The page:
Modern science has a new problem in its sights: restoring the flavor of bland supermarket tomatoes.
In a new paper, published in the journal Science, researchers in the United States and China break down the first steps in what they hope could soon bring us more flavorsome shop-bought tomatoes.
“In terms of value, tomato is the largest fruit or vegetable crop in the entire world,” University of Florida Professor Harry Klee, one of the study’s authors, told Digital Trends. “It’s been adopted into virtually every cuisine in the world. But if you ask anyone in the developed world, they’ll tell you that the quality of supermarket tomatoes is not good. Most everyone has at some point tried one of the older, delicious varieties of tomato and know what it is capable of delivering — and store-bought tomatoes just don’t live up to it.”
The study carried out by Professor Klee and others has been ongoing for the past 12 years. It involved carrying out taste tests, as well as chemical and genetic analysis, on hundreds of varieties of tomatoes.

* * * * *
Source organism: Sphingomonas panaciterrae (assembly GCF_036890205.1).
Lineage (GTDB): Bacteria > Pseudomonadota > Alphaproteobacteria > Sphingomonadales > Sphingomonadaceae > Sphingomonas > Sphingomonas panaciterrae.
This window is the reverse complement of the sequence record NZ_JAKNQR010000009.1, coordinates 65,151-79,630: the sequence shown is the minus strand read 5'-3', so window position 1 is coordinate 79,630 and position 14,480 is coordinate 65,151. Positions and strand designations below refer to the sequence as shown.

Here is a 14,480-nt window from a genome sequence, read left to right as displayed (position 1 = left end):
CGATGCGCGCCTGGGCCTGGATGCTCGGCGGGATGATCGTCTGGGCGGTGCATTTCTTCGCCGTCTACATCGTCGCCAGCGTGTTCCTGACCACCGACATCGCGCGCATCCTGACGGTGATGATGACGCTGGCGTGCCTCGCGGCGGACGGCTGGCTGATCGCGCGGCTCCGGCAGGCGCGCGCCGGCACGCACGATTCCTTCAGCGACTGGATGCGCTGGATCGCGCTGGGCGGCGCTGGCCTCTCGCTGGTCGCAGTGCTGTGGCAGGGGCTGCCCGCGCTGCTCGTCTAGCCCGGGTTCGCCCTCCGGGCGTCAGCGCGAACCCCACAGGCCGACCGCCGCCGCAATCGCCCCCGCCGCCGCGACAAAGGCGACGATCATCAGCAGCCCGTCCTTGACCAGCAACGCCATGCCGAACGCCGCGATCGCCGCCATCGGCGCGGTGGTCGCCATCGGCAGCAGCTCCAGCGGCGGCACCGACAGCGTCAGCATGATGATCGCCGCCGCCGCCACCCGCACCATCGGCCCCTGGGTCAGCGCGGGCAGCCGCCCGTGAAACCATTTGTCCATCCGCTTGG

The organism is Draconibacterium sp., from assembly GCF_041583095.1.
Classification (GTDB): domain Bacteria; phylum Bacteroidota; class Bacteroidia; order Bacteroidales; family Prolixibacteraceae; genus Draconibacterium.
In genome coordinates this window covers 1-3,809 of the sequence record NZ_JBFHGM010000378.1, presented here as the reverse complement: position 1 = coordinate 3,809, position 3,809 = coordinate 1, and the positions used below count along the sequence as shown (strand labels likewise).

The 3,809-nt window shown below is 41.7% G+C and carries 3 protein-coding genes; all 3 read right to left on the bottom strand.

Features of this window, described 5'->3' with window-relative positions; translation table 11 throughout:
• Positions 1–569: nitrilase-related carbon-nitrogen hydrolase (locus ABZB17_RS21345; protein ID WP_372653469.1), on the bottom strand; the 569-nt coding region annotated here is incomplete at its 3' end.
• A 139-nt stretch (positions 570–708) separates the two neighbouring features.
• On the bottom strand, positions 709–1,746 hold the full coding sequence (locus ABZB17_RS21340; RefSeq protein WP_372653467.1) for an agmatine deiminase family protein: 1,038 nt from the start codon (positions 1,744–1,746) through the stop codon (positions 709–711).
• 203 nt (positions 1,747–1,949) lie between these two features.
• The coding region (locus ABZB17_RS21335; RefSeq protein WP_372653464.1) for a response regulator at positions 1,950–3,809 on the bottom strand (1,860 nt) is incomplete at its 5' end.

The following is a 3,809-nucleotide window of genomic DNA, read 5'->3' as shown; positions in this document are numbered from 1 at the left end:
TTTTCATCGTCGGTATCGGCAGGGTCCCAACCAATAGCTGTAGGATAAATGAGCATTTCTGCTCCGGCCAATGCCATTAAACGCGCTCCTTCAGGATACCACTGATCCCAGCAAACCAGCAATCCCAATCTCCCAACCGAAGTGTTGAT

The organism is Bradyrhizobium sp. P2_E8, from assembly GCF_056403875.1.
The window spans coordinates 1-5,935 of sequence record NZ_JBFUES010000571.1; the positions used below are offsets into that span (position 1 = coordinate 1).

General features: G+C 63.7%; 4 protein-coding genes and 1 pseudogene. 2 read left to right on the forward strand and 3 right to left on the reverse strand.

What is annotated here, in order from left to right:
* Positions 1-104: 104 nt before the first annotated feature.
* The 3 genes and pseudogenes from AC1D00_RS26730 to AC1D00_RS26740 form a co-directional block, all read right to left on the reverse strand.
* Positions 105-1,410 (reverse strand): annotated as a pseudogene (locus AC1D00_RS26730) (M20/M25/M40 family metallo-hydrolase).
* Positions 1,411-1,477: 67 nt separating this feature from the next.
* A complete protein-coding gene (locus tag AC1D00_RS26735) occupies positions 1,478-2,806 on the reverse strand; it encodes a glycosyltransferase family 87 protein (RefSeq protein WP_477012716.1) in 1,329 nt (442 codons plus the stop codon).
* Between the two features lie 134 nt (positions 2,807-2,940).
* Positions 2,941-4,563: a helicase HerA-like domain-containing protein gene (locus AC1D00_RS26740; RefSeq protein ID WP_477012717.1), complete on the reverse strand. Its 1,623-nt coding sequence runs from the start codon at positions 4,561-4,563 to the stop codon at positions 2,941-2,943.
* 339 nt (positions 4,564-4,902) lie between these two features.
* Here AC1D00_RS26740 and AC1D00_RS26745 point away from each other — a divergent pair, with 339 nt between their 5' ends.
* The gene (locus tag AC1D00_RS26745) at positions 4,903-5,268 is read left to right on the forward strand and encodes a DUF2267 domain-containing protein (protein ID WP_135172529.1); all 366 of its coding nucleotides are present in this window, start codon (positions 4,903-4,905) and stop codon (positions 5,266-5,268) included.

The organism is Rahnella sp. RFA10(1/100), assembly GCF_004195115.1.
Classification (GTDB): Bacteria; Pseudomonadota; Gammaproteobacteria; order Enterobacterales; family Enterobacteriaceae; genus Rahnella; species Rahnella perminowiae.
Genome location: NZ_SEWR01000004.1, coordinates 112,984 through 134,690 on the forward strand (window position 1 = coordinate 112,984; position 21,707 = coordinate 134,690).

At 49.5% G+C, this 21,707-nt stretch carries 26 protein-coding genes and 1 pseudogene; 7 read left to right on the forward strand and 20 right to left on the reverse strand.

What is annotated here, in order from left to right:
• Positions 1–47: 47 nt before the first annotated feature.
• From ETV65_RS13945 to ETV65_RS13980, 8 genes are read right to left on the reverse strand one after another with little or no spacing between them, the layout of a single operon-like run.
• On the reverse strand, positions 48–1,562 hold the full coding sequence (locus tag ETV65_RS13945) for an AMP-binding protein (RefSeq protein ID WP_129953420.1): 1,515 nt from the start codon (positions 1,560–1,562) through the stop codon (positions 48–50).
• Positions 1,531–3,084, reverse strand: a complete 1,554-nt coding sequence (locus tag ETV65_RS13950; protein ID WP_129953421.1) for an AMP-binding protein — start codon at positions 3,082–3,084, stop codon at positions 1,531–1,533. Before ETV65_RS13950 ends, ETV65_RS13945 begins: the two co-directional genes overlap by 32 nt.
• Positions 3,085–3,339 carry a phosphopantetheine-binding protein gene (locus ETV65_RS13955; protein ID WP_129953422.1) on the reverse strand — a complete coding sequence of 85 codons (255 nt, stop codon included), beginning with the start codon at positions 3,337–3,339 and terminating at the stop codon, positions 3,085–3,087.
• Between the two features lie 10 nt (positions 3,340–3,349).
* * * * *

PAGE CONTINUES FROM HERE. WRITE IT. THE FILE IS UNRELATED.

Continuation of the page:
“What we’ve shown is that tomatoes available in stores are significantly deficient in about half of the important flavor volatile chemicals, the aroma compounds which give tomatoes their unique flavor,” he continued. “With our collaborators, we also sequenced the genomes of 400 different varieties and carried out a genetic association study, mapping out on the genome the areas that areas that influence the synthesis of those important flavor chemicals.”
One of the big challenges with tomatoes, Klee said, is that they have particularly complex flavors. The researchers have identified 30 different compounds, all of which contribute in some way to how a tomato tastes.
“There is no single compound which is a ‘tomato flavor,’” he said. “That’s not true for things like banana, blueberry, or strawberry. For all of those I could give you one volatile chemical you could smell and instantly recognize. It’s the complexity of tomato which makes this project difficult. It’s really a large mixture of chemicals which, when combined, registers in your brain as a tomato flavor.”
Still, the researchers are making progress. While they’ve decided not to pursue a GMO approach to creating more flavorsome tomatoes, Klee said that the plan is to use “traditional breeding approaches involving older varieties to rescue the genetics that have been lost.”
The ultimate plan is to get tastier tomatoes into the hands (and, well, the stomachs) of the general public within the next three years.
Can science next work out why Snickers seem to have gotten so much smaller since we were kids?
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